The President-elect and his transition staff have solid forward regardless of roadblocks put in place by the Trump administration. Trump has refused to concede the election, which Biden gained decisively, and has made repeated false claims about election rigging and widespread voter fraud. But after weeks of being projected the winner of the election, the Biden staff was knowledgeable on Tuesday the General Services Administration knowledgeable Biden that the Trump administration is able to start the formal transition course of.

CNN’s Greg Krieg contributed to this report.

There Are Food Lines in America in 2020

In the 12 months 2020, in one of many richest nations on the planet, there are meals traces with greater than 6,000 vehicles and 25,000 individuals lined as much as get meals at a North Texas meals financial institution.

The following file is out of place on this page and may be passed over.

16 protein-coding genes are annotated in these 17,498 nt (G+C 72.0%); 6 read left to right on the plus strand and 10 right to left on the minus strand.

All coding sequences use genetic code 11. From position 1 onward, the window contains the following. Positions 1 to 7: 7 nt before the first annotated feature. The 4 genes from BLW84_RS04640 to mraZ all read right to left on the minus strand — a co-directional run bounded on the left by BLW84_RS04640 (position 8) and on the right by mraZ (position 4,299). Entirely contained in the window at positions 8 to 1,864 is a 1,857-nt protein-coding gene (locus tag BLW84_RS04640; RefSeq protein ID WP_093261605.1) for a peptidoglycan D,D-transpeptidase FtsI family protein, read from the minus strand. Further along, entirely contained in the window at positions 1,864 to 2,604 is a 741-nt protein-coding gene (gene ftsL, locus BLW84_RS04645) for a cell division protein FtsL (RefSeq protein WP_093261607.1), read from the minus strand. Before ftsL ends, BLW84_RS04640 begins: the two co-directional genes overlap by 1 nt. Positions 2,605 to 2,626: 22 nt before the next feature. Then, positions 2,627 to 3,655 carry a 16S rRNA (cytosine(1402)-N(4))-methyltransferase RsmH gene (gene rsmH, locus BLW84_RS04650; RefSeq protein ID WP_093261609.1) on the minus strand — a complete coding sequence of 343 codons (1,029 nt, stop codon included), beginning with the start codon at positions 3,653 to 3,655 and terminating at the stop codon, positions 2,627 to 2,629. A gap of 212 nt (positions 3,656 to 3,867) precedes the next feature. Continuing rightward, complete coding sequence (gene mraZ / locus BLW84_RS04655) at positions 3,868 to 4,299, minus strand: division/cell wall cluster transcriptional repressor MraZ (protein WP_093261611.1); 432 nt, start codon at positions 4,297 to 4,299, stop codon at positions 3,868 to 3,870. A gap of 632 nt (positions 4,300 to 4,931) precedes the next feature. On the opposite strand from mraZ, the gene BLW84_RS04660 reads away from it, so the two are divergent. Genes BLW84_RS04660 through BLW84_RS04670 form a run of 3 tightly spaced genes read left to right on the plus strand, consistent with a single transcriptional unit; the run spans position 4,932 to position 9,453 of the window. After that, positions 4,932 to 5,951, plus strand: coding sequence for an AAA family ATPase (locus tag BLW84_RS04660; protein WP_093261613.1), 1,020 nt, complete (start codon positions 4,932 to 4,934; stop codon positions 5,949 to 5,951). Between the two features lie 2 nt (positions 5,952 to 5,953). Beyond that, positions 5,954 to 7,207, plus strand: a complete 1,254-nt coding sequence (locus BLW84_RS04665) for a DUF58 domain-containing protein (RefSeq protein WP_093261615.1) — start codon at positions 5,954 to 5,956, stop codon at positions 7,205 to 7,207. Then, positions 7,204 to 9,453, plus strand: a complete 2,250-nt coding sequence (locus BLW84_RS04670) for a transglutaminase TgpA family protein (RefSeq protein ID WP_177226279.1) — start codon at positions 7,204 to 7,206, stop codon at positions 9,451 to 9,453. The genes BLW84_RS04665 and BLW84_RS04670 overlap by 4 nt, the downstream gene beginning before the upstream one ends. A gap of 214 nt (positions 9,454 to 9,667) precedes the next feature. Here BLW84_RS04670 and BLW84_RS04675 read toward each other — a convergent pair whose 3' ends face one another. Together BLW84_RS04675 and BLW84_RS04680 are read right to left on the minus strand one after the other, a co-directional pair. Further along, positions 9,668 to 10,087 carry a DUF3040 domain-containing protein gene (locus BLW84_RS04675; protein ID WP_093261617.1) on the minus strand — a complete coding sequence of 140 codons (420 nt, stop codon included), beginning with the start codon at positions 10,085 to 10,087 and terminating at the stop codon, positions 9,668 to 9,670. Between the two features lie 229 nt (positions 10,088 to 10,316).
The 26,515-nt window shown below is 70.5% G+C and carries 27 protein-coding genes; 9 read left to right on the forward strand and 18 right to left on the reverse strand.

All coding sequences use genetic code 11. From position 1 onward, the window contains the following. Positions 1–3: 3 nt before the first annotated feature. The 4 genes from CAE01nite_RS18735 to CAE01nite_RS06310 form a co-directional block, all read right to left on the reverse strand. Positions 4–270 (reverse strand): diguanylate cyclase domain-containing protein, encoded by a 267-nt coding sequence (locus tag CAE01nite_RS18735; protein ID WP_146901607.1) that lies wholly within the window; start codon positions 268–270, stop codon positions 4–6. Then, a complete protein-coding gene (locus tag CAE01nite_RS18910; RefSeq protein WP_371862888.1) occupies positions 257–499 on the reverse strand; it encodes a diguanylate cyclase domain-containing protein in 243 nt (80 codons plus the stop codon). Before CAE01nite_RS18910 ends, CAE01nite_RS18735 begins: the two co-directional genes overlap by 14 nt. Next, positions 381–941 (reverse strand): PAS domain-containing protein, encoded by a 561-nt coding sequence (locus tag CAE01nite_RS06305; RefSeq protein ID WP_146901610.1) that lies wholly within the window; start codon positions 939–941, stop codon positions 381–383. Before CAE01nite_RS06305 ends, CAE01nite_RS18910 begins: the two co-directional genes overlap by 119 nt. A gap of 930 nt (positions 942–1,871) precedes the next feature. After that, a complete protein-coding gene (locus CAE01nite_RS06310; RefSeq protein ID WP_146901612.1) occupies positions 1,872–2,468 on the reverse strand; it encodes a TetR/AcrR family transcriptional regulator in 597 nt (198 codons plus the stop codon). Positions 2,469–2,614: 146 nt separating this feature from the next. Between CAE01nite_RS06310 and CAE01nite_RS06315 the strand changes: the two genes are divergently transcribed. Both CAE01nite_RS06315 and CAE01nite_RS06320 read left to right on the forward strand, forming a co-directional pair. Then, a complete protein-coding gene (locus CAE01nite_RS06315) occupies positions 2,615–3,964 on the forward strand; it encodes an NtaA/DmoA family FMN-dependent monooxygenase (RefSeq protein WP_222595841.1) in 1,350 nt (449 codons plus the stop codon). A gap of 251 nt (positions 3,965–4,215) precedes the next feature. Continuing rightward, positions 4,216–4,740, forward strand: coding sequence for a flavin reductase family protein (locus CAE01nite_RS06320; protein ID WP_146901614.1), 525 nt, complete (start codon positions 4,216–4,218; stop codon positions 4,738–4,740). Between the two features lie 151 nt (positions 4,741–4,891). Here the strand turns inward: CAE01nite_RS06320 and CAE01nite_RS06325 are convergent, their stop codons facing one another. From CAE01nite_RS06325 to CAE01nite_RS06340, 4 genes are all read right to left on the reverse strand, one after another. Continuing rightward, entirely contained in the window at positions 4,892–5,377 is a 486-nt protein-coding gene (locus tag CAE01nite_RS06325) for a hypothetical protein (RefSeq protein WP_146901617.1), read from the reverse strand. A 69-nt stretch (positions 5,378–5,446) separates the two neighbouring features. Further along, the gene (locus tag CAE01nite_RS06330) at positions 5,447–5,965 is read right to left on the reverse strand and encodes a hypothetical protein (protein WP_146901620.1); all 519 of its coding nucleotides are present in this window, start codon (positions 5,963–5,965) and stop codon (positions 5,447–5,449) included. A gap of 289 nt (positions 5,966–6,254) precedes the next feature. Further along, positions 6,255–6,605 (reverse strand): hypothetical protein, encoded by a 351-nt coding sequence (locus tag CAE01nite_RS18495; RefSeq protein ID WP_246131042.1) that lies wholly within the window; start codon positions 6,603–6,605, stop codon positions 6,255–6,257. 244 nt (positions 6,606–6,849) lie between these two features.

The David Pakman Show is a information and political discuss program, identified for its controversial interviews with political and non secular extremists, liberal and conservative politicians, and different company.

Missed an episode?  Check out TDPS on FSTV VOD anytime or go to the present web page for the most recent clips.

#FreeSpeechTV is likely one of the final standing nationwide, impartial information networks dedicated to advancing progressive social change. 

#FSTV is accessible on Dish, DirectTV, AppleTV, Roku, Sling and on-line at

David Pakman
Food Lines
The David Pakman Show

Trump Furious As He’s Losing the Spotlight

Joe Biden is “stealing” the highlight that Donald Trump desperately needs to maintain, and it’s infuriating Trump.